Likas on preps: Welter's humility stands above peers

Likas on preps: Welter's humility stands above peers

MONTICELLO — There's no way Cully Welter would miss the ceremony for his induction into the Illinois High School Football Coaches Association Hall of Fame, right?

Two of Welter's former Mahomet-Seymour football coaches, Frank Dutton and Tom Shallenberger, are in the distinguished group already. So are the likes of former St. Joseph-Ogden leader Dick Duval and current Unity coach Scott Hamilton.

So it's safe to say Welter, Monticello's football coach for the last nine seasons, will be in attendance April 7 at Champaign's Hilton Inn Garden Hotel when his name is announced among the 17-person class.

Well ... as long as he can receive some time away from another of his duties with the Sages.

"I know I have a track meet that day," Welter said with a laugh. "So I'll have to get something figured out as far as that's concerned. But I'll definitely look forward to it."

Two days before Christmas, Welter was selected as one of three active coaches within the IHSFCA's 2018 Hall class. He recently met the requirements to be chosen in that field — 25 years in the profession within Illinois, 20 years as a head coach and at least 100 victories — when he completed his 24th year helming a program.

"I just think about how blessed I've been to be able to coach all the wonderful student-athletes over the years," Welter said. "(I think of) the assistant coaches I've formed a lot of good relationships with, the communities who have supported our program and my family for basically 25 years."

The numbers certainly justify Welter's inclusion in the Hall. He's collected a 75-26 mark with the Sages, including nine consecutive postseason appearances. Before that, Welter led Aledo to three state titles in 11 years following four seasons at Ridgeview, bringing his total head coaching ledger to 211-66.

But it's not just statistics that make Welter a leading candidate for this honor, according to those closest to the former Illinois track star.

Not one to brag

Dan Sheehan is in his first year as Monticello's athletic director. Though he doesn't have as many interactions with Welter as others, Sheehan had the chance to work alongside Welter as the Sages compiled a 9-2 record this season.

Sheehan said he quickly realized Welter isn't one to make accomplishments about himself, even when it comes to being immortalized among the best in Illinois prep history.

"I know how humble he is. The first thing is he'll turn it over to his assistant coaches and his ballplayers," Sheehan said. "It's an outstanding opportunity to recognize him. But he'll deflect it. And that's just who he is, and that's what I respect most about him."

Turns out Sheehan has a good bead on the man running his football program.

"I deflect everything," Welter said. "I know there's a lot of coaches out there that are probably better than me that haven't had the opportunity to be at some wonderful places. I'm just thankful to even be considered for the honor."

Sheehan said Welter consistently delivers him a scouting report before games. And while that might just apply to varsity affairs, it's not as though Welter is only concerned about vying for IHSA championships.

"Whether it's a freshman game, a JV game, a varsity game, winning by 40, he's constantly coaching the players," Sheehan said. "He relates well with them, and he reacts well with them."

Striking a balance

Matt Leng served as an assistant under Welter toward the end of Welter's time at Ridgeview, which started in 1994. The two formed a close bond not only on the field, but also away from it — with Welter even serving as a groomsman in Leng's wedding.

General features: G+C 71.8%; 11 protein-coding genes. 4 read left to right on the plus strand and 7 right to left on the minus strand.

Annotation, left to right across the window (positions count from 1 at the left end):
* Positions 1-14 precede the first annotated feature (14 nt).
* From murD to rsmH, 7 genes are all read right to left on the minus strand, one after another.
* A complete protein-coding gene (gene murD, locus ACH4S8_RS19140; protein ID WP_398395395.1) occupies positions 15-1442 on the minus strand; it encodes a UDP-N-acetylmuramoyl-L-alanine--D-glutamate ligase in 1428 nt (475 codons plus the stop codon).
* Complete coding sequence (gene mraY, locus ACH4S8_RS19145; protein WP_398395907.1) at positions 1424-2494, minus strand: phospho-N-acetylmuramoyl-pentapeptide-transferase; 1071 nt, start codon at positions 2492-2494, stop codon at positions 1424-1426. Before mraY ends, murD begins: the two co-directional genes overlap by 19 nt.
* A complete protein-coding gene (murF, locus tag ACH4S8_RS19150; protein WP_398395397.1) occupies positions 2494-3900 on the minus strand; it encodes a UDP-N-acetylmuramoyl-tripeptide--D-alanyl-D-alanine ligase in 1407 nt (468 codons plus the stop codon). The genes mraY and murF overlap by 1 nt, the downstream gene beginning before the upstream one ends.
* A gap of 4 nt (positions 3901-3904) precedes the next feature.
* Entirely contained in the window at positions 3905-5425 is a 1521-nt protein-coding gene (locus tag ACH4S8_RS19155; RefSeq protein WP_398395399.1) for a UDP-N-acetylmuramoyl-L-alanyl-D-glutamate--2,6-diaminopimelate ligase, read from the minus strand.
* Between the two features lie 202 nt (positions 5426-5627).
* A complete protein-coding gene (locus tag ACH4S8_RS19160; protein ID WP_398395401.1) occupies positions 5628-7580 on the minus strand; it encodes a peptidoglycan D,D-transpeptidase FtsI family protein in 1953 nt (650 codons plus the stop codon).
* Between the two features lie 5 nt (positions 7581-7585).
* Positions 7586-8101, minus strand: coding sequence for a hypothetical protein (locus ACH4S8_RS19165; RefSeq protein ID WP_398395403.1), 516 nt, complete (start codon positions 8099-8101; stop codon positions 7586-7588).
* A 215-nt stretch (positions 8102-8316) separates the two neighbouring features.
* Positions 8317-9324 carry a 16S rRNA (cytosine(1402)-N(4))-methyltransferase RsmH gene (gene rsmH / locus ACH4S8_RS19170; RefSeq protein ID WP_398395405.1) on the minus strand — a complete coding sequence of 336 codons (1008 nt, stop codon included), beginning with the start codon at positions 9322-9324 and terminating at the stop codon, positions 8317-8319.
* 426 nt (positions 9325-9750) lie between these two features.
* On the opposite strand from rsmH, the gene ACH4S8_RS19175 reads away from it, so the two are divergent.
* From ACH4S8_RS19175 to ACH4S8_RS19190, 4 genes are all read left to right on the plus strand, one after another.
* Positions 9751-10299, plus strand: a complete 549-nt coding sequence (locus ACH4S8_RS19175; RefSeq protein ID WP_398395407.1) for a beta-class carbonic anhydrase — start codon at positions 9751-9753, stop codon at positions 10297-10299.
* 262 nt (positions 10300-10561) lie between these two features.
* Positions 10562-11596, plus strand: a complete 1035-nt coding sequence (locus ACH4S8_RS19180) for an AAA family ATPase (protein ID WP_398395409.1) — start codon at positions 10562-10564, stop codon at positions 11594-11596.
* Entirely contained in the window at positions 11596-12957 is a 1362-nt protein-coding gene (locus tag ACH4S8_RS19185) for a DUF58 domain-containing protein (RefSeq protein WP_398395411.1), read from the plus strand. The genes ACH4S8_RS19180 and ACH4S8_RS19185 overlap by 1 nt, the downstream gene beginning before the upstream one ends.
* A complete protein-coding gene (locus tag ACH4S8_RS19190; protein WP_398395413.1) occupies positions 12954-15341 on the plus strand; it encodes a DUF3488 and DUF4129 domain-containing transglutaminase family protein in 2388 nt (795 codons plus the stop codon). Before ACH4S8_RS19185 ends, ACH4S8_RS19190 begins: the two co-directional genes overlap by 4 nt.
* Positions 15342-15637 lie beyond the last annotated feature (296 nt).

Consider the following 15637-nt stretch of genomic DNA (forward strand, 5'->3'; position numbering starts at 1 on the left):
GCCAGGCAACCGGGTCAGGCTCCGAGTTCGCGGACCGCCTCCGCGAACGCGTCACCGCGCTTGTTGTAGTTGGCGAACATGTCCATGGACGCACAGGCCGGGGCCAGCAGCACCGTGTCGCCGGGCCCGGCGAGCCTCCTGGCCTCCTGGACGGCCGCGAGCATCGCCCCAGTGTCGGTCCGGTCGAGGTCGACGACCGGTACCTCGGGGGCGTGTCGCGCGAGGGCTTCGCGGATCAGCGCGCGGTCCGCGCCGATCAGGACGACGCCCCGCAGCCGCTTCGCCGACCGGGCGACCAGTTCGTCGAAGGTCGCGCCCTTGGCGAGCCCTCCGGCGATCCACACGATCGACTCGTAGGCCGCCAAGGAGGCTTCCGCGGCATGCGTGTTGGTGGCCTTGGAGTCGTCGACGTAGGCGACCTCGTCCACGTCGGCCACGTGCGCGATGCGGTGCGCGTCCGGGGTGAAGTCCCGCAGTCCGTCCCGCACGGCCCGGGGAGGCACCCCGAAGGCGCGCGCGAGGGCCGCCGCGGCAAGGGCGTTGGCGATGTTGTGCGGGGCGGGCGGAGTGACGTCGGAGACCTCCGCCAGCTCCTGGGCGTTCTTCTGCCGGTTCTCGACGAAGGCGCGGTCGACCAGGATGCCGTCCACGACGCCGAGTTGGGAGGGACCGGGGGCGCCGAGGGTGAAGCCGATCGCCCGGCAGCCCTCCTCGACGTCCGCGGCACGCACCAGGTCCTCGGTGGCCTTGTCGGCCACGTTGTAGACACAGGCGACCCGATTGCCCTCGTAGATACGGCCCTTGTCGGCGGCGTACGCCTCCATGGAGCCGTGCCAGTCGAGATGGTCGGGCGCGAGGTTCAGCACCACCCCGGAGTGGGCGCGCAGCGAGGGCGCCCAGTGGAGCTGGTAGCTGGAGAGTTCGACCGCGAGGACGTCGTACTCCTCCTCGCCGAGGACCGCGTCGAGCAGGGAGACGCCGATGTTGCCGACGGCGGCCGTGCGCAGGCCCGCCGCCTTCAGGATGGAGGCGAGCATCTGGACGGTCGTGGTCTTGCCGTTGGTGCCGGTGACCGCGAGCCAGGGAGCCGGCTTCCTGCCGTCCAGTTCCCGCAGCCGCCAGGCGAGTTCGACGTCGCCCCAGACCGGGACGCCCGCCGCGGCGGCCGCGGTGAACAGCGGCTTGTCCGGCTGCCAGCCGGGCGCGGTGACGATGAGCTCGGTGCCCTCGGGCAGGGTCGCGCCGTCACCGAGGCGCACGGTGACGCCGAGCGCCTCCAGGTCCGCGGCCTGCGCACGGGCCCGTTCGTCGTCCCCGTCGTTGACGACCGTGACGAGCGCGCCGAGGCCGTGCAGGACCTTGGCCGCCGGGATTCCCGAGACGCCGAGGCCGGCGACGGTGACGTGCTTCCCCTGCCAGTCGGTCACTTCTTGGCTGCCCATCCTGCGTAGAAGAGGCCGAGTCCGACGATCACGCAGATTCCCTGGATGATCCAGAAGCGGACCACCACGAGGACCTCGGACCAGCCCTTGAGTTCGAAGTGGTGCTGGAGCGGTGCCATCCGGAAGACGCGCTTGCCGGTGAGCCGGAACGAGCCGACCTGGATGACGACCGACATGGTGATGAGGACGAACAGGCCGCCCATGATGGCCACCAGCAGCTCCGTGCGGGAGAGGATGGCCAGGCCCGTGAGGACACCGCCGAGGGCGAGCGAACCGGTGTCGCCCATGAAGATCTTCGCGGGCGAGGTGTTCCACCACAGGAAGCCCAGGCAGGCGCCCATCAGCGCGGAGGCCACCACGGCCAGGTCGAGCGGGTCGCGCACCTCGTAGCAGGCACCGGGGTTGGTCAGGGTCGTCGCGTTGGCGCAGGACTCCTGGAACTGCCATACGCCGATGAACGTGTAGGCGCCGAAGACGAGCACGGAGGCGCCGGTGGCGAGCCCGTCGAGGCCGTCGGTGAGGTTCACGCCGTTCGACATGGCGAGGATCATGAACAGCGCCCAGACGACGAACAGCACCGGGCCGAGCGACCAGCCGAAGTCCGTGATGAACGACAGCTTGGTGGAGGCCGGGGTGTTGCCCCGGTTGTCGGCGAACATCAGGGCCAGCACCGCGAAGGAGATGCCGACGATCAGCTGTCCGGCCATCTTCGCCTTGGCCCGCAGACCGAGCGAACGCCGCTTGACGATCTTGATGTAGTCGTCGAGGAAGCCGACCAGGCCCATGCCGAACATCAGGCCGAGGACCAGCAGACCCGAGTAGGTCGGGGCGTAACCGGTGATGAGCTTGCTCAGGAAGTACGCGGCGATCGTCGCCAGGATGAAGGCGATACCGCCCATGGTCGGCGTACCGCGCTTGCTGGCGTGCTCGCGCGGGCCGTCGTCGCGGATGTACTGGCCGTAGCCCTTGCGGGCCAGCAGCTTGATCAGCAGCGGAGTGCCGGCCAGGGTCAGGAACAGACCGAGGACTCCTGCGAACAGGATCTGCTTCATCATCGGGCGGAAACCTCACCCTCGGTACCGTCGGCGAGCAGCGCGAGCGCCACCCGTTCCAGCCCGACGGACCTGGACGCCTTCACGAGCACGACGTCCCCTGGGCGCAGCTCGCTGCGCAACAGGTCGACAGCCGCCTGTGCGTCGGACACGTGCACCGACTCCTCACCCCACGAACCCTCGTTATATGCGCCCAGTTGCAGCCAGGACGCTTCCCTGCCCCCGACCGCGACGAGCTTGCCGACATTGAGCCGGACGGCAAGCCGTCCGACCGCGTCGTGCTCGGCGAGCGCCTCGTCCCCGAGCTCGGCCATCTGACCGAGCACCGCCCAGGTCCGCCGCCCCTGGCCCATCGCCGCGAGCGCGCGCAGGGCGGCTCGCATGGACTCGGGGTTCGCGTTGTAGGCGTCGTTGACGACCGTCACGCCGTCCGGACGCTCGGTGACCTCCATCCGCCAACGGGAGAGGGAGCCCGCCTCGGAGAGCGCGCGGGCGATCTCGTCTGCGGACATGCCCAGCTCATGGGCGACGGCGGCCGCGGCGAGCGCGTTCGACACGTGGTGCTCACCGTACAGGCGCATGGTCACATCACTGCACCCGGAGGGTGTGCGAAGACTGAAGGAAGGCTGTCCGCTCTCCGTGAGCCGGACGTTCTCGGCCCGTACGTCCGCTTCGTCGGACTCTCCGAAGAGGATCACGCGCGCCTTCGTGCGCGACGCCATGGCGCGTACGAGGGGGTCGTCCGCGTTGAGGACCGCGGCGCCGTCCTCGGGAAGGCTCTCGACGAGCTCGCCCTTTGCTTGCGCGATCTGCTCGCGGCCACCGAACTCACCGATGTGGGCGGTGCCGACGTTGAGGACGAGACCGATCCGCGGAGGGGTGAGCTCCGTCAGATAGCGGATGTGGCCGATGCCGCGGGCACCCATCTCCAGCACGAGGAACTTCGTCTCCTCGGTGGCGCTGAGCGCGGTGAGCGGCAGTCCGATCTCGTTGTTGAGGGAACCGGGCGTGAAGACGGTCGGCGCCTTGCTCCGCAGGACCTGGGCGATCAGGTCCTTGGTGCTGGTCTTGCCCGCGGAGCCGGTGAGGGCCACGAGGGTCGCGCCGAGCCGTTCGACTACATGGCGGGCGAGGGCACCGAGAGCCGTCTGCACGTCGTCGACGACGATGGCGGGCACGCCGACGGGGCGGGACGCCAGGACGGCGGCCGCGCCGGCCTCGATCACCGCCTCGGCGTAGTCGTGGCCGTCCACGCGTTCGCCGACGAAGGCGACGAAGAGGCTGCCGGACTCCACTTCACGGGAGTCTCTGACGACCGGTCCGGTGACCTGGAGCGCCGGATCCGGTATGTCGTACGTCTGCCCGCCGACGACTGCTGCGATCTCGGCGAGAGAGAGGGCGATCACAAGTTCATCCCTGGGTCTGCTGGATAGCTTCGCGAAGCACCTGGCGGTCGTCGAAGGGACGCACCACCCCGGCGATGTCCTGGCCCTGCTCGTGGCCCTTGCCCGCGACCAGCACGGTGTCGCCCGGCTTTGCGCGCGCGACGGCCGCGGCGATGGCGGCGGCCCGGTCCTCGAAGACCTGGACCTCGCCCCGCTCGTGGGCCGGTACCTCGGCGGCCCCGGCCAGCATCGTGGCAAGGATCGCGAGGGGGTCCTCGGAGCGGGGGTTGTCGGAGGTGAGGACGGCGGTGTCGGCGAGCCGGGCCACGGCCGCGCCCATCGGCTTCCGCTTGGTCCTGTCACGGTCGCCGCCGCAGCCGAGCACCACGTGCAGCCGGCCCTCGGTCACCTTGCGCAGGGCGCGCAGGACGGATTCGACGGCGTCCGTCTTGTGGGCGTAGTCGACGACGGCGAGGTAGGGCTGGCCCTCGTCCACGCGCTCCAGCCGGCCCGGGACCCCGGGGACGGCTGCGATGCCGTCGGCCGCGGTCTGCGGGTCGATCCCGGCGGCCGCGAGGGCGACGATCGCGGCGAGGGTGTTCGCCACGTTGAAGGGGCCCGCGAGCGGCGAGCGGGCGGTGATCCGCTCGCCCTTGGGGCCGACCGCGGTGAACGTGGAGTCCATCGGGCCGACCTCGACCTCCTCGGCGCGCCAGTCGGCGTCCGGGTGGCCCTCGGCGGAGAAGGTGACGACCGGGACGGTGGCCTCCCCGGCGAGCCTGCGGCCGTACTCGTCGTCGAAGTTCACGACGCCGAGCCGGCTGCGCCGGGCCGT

"One of my first impressions I had of him was his calmness and his approach," Leng said. "There wasn't a lot of fire and brimstone, but he was very much in control."

Leng, who went on to head Fisher's football team for 14 seasons before taking his current spot as a Rantoul assistant, said Welter's ability and desire to teach separates him from many other coaches.

As Leng describes it, Welter has a penchant for both teaching what he coaches and coaching what he teaches. And he does so while staying both competitive and relaxed on the sidelines.

"I think when he's out on the football field, it's an extension of the classroom, just laid back and relaxed, and he can talk to anybody," Leng said. "If you have that laid-back, easy-breezy approach, I can only imagine what that's like when you go out on the football field."

Welter said mentoring student-athletes is something he's always cared about, but he added that it took time for him to understand just how important his role is in that process.

"I think that everyone ... goes in with the idea that they would like to be influential, but I don't think I understood what that meant (when I started)," Welter said. "As I've gotten older, I've realized ... your perspective or your focus is more on the Xs and Os and less on that aspect. You realize as you get older there's more important things, certainly."

From Leng's perspective, he's had no experience that leaves him surprised with Welter's Hall selection . Whether it was facing (and frequently losing to) Welter in 2-on-2 football or lending an ear when Welter started coaching at Aledo, Leng has come away feeling Welter is "the man."

But it was a time when the duo wasn't together that had the biggest impact on Leng, and exemplified why Welter's Hall spot is more than just a numbers game.

"After (the 2002 state title win over Carthage), he runs to the middle of field and his wife, Angie, brings out his kids, Tyus and Aliyah," Leng said. "He gave them a big hug and a big kiss right there on the turf, at the 50-yard line. ... That always had an effect on me because I always try to keep balance between football and my family."

 

Preps coordinator Colin Likas can be reached at clikas@news-gazette.com, or on Twitter at@clikasNG.